Edit: here is a great example I just found of him rewriting and explaining anomalous magnetic dipole moment formula: http://milesmathis.com/gf.pdf

    I have frequently been challenged to substantiate my claim that Darden et al. basically defrauded investors by using the 1MW test to raise $50 million from Woodford (plus some kind of joint research endeavor with the Chinese plus who knows what else). I was always too lazy to go back through and try to make my case again. But here is one of the key passages. It's from 241-01 Exhibit A, Darden's Deposition Excerpts. We see clearly that IH knew from the beginning that the test was jeopardized, and yet we also know that they still brought investors to tour the plant:


    "·1 After the plant got installed in Florida and we saw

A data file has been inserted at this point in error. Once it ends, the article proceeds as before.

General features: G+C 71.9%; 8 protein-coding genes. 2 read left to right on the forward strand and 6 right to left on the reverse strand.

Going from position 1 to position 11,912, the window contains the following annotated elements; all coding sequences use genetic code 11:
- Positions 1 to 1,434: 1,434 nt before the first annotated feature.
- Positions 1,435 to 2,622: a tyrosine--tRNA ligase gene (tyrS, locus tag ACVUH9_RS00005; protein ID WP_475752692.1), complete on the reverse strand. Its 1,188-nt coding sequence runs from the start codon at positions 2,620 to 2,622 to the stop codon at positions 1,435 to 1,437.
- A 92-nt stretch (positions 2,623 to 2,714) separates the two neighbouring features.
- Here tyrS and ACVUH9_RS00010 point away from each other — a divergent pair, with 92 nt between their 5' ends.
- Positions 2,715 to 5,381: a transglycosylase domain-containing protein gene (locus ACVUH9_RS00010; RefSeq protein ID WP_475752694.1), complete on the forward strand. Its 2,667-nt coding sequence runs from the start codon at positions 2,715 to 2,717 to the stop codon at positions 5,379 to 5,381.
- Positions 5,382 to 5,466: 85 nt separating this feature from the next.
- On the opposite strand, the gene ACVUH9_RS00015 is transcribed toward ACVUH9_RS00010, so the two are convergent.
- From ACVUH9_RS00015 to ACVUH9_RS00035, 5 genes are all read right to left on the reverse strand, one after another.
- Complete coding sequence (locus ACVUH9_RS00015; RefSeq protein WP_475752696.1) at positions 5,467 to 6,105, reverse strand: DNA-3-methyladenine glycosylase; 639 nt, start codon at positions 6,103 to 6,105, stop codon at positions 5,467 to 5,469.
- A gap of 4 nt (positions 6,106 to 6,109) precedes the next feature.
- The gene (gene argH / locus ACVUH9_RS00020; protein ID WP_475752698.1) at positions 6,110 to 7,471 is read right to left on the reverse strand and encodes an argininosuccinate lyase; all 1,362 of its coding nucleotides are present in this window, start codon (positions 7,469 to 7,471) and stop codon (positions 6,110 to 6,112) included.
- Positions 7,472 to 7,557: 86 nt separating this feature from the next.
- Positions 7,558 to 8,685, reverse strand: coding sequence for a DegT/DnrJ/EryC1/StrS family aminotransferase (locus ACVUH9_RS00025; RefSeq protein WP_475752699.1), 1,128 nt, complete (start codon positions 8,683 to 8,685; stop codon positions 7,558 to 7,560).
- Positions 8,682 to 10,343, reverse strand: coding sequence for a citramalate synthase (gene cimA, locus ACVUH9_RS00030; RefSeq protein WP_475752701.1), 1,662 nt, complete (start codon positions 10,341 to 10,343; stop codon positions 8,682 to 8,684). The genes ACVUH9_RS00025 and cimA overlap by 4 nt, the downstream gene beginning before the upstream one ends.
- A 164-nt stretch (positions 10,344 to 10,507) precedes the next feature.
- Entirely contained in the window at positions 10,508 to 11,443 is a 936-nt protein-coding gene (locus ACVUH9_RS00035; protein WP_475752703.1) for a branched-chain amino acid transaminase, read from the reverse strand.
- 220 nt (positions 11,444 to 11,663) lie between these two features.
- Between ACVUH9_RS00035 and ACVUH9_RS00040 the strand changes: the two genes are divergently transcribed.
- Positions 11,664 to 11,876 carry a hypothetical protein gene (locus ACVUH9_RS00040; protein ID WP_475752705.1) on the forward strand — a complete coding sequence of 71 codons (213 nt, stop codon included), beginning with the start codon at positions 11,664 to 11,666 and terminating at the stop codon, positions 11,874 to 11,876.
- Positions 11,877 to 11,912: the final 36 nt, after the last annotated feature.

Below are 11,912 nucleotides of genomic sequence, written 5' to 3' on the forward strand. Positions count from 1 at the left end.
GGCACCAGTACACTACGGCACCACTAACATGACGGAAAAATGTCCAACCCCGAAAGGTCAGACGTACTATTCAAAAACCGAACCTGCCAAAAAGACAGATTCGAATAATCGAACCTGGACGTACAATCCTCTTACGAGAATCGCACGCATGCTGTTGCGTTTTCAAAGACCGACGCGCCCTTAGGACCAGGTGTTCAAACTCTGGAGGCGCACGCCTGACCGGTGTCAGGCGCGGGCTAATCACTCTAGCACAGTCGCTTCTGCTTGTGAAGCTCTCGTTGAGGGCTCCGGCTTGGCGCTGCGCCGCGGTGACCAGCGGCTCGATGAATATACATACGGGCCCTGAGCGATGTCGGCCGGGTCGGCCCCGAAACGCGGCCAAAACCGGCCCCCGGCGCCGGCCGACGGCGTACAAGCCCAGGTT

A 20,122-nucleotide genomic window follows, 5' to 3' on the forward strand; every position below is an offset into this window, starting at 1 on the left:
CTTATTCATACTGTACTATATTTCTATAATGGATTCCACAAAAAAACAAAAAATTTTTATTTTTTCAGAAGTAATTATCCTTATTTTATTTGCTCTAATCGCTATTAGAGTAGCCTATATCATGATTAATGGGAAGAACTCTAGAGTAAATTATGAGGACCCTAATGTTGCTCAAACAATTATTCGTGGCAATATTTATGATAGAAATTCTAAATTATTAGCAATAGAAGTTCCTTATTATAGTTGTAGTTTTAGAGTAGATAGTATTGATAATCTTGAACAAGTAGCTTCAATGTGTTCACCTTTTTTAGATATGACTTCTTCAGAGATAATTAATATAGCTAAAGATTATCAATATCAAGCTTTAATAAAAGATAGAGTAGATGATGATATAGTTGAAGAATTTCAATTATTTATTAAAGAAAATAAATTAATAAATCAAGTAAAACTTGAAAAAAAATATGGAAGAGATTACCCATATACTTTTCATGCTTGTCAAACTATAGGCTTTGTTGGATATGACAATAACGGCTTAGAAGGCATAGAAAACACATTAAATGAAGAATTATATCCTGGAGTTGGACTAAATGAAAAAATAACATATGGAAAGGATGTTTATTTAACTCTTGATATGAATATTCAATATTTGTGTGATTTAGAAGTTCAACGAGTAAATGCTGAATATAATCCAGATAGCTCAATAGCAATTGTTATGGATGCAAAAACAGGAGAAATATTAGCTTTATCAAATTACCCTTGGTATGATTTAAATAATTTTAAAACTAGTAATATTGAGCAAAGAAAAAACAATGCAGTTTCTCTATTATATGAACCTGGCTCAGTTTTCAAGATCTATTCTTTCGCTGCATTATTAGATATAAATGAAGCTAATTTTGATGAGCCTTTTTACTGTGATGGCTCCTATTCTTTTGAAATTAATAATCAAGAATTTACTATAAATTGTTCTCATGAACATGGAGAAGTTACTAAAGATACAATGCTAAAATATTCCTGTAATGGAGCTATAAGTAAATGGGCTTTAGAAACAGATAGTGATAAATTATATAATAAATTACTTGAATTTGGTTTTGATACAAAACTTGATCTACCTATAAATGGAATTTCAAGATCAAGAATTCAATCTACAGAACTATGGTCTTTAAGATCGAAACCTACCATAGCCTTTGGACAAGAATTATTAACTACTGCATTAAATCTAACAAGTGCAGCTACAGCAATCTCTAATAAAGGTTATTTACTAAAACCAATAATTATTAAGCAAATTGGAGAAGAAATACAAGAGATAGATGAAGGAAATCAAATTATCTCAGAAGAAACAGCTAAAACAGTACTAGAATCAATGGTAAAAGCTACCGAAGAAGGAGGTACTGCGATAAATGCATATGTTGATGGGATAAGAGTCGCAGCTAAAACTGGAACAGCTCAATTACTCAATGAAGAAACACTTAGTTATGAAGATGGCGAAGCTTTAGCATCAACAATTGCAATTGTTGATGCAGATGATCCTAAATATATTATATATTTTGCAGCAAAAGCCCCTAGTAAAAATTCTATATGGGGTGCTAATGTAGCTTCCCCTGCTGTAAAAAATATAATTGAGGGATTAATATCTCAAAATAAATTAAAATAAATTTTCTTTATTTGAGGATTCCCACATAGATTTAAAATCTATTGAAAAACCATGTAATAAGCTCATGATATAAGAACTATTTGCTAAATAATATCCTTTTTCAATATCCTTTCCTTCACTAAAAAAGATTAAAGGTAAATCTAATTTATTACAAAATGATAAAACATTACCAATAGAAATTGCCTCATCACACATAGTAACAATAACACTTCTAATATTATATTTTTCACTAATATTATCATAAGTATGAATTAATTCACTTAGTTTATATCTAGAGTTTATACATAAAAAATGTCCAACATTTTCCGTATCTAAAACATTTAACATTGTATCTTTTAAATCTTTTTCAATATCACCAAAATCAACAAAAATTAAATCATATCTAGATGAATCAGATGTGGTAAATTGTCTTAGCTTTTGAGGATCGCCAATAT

·2 that Rossi had removed all of the instrumentation and

    ·3 the monitoring access that we had, and as we realized

    ·4 that he was restricting access to it so it was not

    ·5 going to be a fully transparent bona fide test, at that

    ·6 point we became very suspicious.

    ·7· · · · · · ·We realized that it was -- something bad

    ·8 was going on down there.· And we don't want to get

    ·9 thrown in jail for participating in some kind of fraud

    10 so we said we don't want to receive payment from them."


    (Yeah, they only wanted to receive payment from Woodford.)


    So two key questions:


    1) Did IH inform Woodford, the Chinese and other potential investors that Rossi had removed the instrumentation and monitoring access, that he was restricting access to it, and that they felt it was not a bona fide test?


    2) Did IH inform its investors that they were so suspicious of the test being fraudulent that they declined to collect payment for the power they were generating?


    I think the smart money is on "no."

    Any astroturfing would likely be for PR purposes, outside of the trial